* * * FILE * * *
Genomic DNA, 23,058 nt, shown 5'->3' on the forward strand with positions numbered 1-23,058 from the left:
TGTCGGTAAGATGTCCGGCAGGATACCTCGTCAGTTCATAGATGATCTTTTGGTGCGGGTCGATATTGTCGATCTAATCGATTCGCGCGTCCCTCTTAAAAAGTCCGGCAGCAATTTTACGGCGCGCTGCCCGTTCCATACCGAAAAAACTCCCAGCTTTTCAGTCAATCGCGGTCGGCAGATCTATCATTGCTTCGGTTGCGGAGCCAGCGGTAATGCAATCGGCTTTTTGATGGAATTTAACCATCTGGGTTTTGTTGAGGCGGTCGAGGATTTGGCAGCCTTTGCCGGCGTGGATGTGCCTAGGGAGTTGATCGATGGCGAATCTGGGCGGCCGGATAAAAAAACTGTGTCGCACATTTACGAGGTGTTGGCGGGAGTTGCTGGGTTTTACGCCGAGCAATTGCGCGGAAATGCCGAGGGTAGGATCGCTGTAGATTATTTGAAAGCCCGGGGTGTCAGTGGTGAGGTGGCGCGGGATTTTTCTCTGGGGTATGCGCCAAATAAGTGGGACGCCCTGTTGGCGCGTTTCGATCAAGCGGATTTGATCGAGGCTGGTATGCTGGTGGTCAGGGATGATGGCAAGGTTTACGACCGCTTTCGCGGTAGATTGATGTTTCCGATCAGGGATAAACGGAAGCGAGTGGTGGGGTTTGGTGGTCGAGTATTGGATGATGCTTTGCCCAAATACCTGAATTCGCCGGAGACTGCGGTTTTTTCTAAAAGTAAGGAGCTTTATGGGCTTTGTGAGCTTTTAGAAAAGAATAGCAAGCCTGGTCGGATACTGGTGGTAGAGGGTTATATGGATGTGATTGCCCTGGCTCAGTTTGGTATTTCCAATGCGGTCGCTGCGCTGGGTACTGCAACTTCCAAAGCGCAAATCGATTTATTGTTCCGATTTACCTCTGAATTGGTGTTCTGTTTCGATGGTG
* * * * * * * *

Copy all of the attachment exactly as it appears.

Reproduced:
Genomic DNA, 23,058 nt, shown 5'->3' on the forward strand with positions numbered 1-23,058 from the left:
TGTCGGTAAGATGTCCGGCAGGATACCTCGTCAGTTCATAGATGATCTTTTGGTGCGGGTCGATATTGTCGATCTAATCGATTCGCGCGTCCCTCTTAAAAAGTCCGGCAGCAATTTTACGGCGCGCTGCCCGTTCCATACCGAAAAAACTCCCAGCTTTTCAGTCAATCGCGGTCGGCAGATCTATCATTGCTTCGGTTGCGGAGCCAGCGGTAATGCAATCGGCTTTTTGATGGAATTTAACCATCTGGGTTTTGTTGAGGCGGTCGAGGATTTGGCAGCCTTTGCCGGCGTGGATGTGCCTAGGGAGTTGATCGATGGCGAATCTGGGCGGCCGGATAAAAAAACTGTGTCGCACATTTACGAGGTGTTGGCGGGAGTTGCTGGGTTTTACGCCGAGCAATTGCGCGGAAATGCCGAGGGTAGGATCGCTGTAGATTATTTGAAAGCCCGGGGTGTCAGTGGTGAGGTGGCGCGGGATTTTTCTCTGGGGTATGCGCCAAATAAGTGGGACGCCCTGTTGGCGCGTTTCGATCAAGCGGATTTGATCGAGGCTGGTATGCTGGTGGTCAGGGATGATGGCAAGGTTTACGACCGCTTTCGCGGTAGATTGATGTTTCCGATCAGGGATAAACGGAAGCGAGTGGTGGGGTTTGGTGGTCGAGTATTGGATGATGCTTTGCCCAAATACCTGAATTCGCCGGAGACTGCGGTTTTTTCTAAAAGTAAGGAGCTTTATGGGCTTTGTGAGCTTTTAGAAAAGAATAGCAAGCCTGGTCGGATACTGGTGGTAGAGGGTTATATGGATGTGATTGCCCTGGCTCAGTTTGGTATTTCCAATGCGGTCGCTGCGCTGGGTACTGCAACTTCCAAAGCGCAAATCGATTTATTGTTCCGATTTACCTCTGAATTGGTGTTCTGTTTCGATGGTG